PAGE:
UPDATE: 5pm 28.3.18
I am VERY pleased to see that Heathrow Airport have decided to cancel their event! Hooray – thanks to everyone that contacted them and well done Heathrow for seeing sense!
Yet again its that magical time of year when the Easter Bunny comes to visit and shares all his lovely chocolate eggs. Isnt it wonderful? No…not if you are a rabbit.
Easter is the time of year when the majority of companies believe animal exploitation is perfectly acceptable. Throughout the world, live rabbits (and chicks) will be taken to busy shopping centres, schools and even airports and forced to interact with excitable children. Not a care is given to the welfare of the live animals because a ‘wonderful experience for the children’ is often deemed far more important than the animals care.
It is vital to understand a rabbits behaviour in order to see why this thinking is wrong.
1) Rabbits are prey species. As such, they do not like loud noises, busy areas and lots of people. They do not like being hovered over (this is like a bird of prey waiting to cach them) and they do not like being picked up, held or pinned to the floor for a ‘lovely cuddle’.
2) Rabbits have specific dietary and housing needs. Their diet should be strictly controlled any many of these live animal encounters feed muesli type mix to their animals regardless of what species they are. Often, large amounts of carrots are also used at these events so that the children can feed the rabbits – a very bad thing as carrots are high in sugars and not suitable for feeding in large quantities or every day.
3) Rabbits should only live with rabbits. Many of these pop up events will have rabbits housed with other species such as guinea pigs, chicks, ducks, goats and mini horses. This is NOT acceptable and creates a hugh risk of injury and stress to all the animals involved.
For more information on caring for rabbits, please see the Rabbit Welfare Association and Funds guide.
Lets look at Heathrow Airport first…
In their wisdom they have created a ‘Bunny Cuddle Corner’ in every terminal for over the Easter period. They are very excited about this venture and have created a video to highlight how fabulous it is that they are providing a space for over excited children to get in with live rabbits before boarding their flight. They even have Dr Elizabeth Kilbey (a clinical child psychologist) in the video stating that animals have a soothing effect on children. Well, yes…but what about the effect that excitable children have on rabbits? Apparently, that does not seem to matter…She even states that “rabbits are the perfect pets to calm children”. This is an outrageous thing to promote and she clearly has NO clue about a rabbits needs.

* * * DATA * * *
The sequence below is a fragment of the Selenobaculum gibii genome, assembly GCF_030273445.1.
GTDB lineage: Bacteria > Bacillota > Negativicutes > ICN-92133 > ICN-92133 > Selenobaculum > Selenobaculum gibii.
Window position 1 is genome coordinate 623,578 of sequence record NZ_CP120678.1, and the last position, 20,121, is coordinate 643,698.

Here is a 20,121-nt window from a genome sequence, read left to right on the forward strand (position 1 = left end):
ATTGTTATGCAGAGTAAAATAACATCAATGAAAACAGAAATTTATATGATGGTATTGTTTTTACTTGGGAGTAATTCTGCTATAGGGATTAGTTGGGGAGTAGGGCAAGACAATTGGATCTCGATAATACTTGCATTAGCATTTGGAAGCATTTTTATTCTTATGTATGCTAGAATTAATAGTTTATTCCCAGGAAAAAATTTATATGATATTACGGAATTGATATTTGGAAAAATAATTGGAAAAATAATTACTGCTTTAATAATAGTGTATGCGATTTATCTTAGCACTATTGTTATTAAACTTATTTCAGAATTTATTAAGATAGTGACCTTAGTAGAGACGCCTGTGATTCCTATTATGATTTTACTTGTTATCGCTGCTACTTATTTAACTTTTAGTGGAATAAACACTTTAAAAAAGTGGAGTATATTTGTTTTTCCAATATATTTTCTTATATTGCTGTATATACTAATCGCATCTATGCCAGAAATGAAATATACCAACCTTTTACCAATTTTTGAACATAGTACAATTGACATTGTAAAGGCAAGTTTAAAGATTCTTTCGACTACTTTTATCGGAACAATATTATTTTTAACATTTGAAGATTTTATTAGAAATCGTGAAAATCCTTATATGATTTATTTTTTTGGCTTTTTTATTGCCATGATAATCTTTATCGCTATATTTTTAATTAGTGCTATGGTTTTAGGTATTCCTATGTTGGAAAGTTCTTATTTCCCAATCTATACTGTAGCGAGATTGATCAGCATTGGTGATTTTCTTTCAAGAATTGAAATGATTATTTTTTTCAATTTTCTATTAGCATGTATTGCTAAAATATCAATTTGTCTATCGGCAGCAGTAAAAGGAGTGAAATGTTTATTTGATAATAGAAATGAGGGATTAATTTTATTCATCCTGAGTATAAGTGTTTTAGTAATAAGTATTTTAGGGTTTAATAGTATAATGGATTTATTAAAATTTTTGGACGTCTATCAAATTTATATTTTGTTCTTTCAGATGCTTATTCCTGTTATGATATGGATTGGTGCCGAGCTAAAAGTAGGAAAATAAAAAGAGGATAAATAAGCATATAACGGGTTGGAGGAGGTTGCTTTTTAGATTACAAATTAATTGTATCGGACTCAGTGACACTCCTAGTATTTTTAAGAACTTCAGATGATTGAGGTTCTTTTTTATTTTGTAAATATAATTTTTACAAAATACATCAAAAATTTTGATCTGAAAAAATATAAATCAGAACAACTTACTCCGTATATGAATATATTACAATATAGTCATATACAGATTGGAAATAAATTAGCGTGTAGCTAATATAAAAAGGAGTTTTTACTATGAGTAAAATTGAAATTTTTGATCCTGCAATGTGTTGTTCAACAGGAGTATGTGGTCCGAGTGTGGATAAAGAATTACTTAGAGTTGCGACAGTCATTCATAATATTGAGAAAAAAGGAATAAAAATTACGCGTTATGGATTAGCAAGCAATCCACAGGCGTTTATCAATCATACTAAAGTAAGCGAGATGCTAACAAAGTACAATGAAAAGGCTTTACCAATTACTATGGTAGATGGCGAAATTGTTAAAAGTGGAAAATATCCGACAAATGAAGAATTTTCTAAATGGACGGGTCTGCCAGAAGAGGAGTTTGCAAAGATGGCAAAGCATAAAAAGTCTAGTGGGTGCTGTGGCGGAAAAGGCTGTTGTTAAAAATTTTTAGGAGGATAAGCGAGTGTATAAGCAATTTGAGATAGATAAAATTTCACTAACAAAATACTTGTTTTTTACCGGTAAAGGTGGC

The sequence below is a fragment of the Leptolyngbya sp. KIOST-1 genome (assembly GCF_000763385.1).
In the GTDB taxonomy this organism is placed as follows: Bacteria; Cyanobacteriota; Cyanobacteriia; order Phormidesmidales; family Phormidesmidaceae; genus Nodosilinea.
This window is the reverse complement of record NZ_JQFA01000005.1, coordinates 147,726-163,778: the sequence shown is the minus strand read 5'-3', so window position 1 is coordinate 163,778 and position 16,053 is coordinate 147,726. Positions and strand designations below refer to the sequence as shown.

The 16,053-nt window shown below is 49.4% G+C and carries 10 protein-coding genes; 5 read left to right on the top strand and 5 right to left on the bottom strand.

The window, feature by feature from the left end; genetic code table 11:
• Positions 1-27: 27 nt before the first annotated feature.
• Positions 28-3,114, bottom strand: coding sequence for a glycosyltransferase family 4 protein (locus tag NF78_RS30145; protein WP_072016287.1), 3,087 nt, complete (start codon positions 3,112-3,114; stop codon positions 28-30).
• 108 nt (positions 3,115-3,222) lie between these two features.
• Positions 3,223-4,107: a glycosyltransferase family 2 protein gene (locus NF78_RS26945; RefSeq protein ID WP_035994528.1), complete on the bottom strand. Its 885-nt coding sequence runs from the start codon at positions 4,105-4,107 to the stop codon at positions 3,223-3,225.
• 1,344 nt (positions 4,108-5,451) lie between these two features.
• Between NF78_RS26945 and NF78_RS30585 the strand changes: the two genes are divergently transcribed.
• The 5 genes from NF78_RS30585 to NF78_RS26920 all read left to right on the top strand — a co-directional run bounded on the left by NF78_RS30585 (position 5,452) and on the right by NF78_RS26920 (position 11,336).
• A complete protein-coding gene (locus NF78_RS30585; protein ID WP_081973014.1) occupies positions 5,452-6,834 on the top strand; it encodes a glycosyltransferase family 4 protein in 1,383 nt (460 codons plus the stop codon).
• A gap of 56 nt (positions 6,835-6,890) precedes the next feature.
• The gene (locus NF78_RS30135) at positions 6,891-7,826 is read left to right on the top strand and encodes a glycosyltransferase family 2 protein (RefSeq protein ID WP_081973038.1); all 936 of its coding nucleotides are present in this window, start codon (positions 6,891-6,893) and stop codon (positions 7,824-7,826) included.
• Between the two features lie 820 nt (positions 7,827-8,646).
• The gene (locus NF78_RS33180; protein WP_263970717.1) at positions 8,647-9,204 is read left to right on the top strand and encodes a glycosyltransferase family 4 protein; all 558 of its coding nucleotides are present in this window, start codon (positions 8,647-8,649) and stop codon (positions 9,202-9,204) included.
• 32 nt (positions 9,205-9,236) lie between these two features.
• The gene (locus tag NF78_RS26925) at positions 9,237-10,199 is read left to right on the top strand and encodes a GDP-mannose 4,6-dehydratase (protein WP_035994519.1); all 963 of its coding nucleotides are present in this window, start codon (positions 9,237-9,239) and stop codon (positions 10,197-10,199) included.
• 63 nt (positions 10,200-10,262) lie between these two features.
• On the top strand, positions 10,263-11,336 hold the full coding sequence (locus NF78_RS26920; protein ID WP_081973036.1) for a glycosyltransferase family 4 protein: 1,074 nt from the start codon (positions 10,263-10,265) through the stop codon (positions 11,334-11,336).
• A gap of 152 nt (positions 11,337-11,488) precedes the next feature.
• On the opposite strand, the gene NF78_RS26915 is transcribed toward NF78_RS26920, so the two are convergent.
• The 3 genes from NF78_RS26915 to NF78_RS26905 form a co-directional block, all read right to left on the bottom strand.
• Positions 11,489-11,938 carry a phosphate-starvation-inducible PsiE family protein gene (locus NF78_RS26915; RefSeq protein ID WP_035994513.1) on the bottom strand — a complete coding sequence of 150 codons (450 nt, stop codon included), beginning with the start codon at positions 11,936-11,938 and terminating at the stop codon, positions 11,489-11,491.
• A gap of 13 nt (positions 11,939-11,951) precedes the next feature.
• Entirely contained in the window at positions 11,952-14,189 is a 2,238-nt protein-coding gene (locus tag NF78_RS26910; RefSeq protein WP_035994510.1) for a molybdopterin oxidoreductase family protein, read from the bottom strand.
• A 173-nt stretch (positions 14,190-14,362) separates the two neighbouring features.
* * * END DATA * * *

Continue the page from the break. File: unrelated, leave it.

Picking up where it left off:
My questions that are not currently being answered are:
- Where these rabbits are being kept overnight?
- How long do they spend in the ‘activity’ enclosure at a time and per day?
- What is the current vaccination status of each rabbit?
- How long is their journey to and from the airport?
Heathrow have stated that the rabbits are “trained for this environment” (I never knew you could get airport training for rabbits…) and they are provided by a company called Amazing Animals. I wonder if they are this company that was highlighted in the Daily Mail in 2016?
Heathrow have responded to the public outcry on their Facebook page with a couple of pretty standard cut and paste responses that frankly, are not acceptable. They claim that “The activity is being run to give people the chance to have a relaxing moment before travelling”. What on earth??? Since when did humans desperately need to stroke a rabbit before boarding a plane as the only way to calm themselves? I’m feeling anything but calm right now! Please sign this urgent petition to get this event shut down!